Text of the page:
Cirrocumulus Clouds (“Regularly spaced cloudlets, often rippled”)
Cirrocumulus clouds, or known as mackerel cloulds, if you see these normally bad weather is on it's way.
Cirrocumulus clouds are made up of lots of small white clouds called cloudlets, which are usually grouped together at high levels. Composed almost entirely from ice crystals, the little cloudlets are regularly spaced, often arranged as ripples in the sky. Cirrocumulus cloudlets are usually made up of both ice and 'supercooled' water, this means that water remains a liquid, even at temperatures well below 0c. They form when turbulent vertical currents meet a cirrus layer, creating the puffy cumulus shape.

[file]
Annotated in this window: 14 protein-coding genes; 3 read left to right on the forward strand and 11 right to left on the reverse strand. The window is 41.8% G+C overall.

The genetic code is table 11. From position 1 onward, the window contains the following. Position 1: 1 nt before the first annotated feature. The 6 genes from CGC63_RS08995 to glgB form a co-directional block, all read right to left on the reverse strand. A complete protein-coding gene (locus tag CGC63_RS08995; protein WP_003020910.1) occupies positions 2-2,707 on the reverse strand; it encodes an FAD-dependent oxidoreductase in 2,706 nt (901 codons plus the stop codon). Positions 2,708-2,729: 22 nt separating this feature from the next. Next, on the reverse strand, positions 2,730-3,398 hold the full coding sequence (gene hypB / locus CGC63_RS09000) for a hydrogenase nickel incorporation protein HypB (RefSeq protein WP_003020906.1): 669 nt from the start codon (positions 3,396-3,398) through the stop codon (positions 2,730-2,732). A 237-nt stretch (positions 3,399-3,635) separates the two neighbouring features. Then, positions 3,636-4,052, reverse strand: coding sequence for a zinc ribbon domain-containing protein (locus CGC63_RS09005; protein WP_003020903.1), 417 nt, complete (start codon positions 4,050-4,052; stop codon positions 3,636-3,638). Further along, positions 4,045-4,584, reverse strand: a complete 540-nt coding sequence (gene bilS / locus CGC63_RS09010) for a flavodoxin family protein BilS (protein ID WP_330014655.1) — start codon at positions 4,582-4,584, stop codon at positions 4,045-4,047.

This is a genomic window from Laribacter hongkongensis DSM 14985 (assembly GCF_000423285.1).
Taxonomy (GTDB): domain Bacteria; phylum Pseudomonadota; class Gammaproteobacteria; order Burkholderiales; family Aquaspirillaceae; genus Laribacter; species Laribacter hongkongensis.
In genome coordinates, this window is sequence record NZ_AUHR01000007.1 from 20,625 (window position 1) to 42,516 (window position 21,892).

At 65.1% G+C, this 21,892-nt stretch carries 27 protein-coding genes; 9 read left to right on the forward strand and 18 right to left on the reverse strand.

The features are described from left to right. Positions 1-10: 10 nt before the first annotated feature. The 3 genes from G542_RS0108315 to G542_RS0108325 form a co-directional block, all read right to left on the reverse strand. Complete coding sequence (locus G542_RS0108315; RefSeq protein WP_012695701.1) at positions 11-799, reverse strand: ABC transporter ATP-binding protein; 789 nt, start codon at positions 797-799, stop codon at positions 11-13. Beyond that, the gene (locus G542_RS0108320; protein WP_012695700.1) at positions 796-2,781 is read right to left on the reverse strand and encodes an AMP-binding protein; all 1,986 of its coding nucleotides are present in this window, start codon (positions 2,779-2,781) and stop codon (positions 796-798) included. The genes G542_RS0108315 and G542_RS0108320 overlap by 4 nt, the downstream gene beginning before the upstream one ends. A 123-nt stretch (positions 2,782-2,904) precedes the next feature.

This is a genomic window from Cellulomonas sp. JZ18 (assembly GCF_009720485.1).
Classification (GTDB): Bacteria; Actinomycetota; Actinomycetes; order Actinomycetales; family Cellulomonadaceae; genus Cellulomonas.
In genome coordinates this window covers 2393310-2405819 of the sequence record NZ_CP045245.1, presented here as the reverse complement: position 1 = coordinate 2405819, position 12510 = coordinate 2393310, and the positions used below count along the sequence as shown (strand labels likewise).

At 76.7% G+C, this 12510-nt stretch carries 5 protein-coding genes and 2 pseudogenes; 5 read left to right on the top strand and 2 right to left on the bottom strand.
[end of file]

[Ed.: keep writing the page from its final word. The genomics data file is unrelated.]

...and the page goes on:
Precipitation from cirrocumulus clouds never reaches the surface, meaning that these clouds are usually associated with fair-weather. However their appearance can often prelude stormy weather meaning you should make the most of the sun while you still can.
Typical Altitude: 16,500-45,000 ft.
Precipitation: None that reaches ground
Composition: Ice crystals
Formation: Cloudlets formed by choppy winds and high moisture levels in upper troposphere